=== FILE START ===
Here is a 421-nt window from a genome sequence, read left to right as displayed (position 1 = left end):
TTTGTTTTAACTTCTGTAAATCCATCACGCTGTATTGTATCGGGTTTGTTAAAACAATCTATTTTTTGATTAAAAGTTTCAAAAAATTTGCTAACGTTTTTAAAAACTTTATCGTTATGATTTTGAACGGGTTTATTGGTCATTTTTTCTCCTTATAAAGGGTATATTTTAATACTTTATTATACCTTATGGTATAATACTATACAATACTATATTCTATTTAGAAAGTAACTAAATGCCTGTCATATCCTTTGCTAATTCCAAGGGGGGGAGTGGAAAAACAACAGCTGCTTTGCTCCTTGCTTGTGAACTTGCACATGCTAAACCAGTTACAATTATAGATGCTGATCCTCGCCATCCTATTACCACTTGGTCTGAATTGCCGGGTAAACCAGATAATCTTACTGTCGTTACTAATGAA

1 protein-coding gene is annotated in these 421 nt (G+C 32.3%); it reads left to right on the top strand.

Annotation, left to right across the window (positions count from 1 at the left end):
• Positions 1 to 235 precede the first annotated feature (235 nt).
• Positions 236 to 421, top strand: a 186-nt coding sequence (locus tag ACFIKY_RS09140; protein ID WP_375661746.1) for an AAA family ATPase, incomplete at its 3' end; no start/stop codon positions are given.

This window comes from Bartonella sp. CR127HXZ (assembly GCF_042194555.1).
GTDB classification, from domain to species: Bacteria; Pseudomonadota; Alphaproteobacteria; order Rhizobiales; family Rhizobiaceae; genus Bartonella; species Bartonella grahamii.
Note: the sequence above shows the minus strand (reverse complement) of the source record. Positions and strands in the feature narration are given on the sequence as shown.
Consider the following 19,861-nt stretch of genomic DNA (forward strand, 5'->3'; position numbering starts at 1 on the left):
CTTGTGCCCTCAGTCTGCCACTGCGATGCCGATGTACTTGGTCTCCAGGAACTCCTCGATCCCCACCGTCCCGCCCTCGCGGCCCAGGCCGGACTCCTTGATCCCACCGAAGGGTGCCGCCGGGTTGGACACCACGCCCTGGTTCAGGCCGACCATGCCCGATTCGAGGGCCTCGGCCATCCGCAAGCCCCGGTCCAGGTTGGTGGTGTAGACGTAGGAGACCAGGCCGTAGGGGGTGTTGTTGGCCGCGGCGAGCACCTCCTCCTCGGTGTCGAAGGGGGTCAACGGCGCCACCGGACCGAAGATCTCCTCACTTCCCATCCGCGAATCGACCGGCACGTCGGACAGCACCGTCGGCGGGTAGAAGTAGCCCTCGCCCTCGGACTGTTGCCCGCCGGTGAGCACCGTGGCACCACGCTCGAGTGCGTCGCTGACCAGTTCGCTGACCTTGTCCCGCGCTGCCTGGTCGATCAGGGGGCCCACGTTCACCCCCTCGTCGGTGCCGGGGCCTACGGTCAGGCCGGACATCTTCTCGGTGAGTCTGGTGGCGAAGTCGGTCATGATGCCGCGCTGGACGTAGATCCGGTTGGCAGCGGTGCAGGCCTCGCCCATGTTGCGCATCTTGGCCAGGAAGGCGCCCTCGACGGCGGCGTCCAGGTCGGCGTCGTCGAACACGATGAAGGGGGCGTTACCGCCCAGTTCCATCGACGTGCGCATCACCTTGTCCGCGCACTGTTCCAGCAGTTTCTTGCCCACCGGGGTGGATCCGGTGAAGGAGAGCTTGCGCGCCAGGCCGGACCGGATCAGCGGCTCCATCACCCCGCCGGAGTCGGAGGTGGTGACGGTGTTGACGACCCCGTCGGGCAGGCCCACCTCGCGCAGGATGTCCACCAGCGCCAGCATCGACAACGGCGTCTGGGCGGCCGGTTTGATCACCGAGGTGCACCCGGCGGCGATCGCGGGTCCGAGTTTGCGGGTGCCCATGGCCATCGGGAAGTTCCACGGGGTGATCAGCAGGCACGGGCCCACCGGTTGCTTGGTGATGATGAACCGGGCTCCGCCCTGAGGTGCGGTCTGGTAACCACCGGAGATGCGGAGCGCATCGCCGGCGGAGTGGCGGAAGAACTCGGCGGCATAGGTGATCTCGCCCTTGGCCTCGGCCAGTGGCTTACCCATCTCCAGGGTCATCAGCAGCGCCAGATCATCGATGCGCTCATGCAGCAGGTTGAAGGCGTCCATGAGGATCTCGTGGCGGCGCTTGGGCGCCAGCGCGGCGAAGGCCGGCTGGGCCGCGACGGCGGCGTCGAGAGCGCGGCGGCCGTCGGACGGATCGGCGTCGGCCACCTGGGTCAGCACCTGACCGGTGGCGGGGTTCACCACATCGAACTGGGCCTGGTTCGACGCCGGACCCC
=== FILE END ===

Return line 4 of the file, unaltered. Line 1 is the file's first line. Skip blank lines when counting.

Annotation, left to right across the window (positions count from 1 at the left end):